In noticing the progress of the art, we find the plain and sturdy Doric column succeeded by the more graceful and. ornamented Ionic, and that, again, by the richly decorated Corinthian and the Composite order of the Romans.

The principal feature in an order of architecture is the perpendicular support, or column. The bottom of this column rests upon a square plinth, sometimes ornamented with mouldings; this is called the base; the top of the column is also covered in the same manner, and this ornament is the capital; the body of the column is named the shaft. That part of the building which rests on the column is the

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entablature, and is divided into three parts, the architrave, the frieze, and the cornice. "The architrave consists of a lintel laid along the tops of the columns; the frieze is ahove this, and represents the ends of the cross-beams of a wooden building, resting upon the former, and having the spaces between filled up, having also a moulding fixed, so as to conceal the horizontal joint, and divide it from the architrave. The upper member, or cornice, resembles the projecting eaves of a Greek house, showing the ends of the rafters."

The mouldings with which a bui.ding is ornamented have obtained various names, according to their forms: wo subjoin a few, to illustrate the subject.,"

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The Greek Q/?olo,;»>i.Th« Scotia. J The Cavetto. The Cima Reveria"

j The most ancient of the three orders is the Doric. The column of this order was generally formed, when employed by the Greeks, without a base, resting directly on the flat eurface of the platform, and it was usually fluted with twenty very shallow flutings. It is the strongest in proportion of any of the other orders, its height being about six times the diameter of the base, ■*

'The Ionic order is much more graceful than the last, and the ornament of the capital more elaborate. It has been fancifully said, that the intention of the architect, in the proportion of these two orders, was to give an idea of the male and female form, the sturdy unornamented Doric having a masculine character, and the more slender Ionic a feminine, and the volutos, the spiral ornaments of the capital/ were said to have been suggested by the appearance of the curls on each side of a lady's head. The Corinthian column is still slenderer and more decorated than either of the former, and the beautiful capital with which it , is decorated, adds materially to its elegant appearance. The origin of the Corinthian capital has been attributed to accident. A basket, it is said, was placed on the ground covered with a tile, to protect its contents from insects, and being, from some cause or other, forgotten, a plant of the Acanthus kind, on which it had been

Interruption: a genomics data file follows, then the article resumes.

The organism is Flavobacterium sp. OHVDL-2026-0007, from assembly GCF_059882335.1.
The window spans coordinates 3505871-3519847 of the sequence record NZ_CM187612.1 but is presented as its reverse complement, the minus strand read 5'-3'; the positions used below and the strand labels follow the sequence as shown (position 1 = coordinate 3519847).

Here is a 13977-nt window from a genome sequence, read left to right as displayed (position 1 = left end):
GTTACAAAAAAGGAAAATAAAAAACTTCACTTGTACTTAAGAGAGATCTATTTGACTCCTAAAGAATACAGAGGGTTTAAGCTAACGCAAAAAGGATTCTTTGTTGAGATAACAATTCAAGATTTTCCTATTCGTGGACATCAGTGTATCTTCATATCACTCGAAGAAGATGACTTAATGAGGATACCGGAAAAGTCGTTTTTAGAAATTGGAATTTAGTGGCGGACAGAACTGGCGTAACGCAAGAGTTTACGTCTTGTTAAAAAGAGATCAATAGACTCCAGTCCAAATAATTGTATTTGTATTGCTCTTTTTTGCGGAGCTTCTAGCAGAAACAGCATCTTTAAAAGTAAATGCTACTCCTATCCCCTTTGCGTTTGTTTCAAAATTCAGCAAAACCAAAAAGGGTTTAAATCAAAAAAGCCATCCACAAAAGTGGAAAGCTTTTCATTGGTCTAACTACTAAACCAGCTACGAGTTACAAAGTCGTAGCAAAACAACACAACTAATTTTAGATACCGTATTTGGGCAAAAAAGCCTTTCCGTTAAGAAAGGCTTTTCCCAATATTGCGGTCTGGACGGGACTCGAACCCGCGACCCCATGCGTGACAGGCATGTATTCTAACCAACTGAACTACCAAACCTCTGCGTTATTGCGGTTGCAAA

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placed, shot up its leaves and covered its outer surface, in the manner represented in the engraving, while at the same time, the tile, opposing the free growth of the longer leaves, forced them to curl round, so as to bear some resemblance to the volutes at the angles of the capital. This appearance, it is said, was noticed by a sculptor of the

name of Callimachus, who, struck with the beauty of the group, immediately imagined the Corinthian capital.

The Tuscan column was invented by the Romans, and was formed upon the model of the ancient Doric, i with such alterations as suggested themselves to the architects of those days. The chief of these consisted in the alteration of the proportions of the shaft, by making it of a slenderer form, and by constantly forming it with a base.

The Composite order is the most ornamented of the whole five, and was designed from various parts of the Corinthian and Ionic. It is employed in many of the most splendid edifices of the Roman capital.

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THE TUSCAN.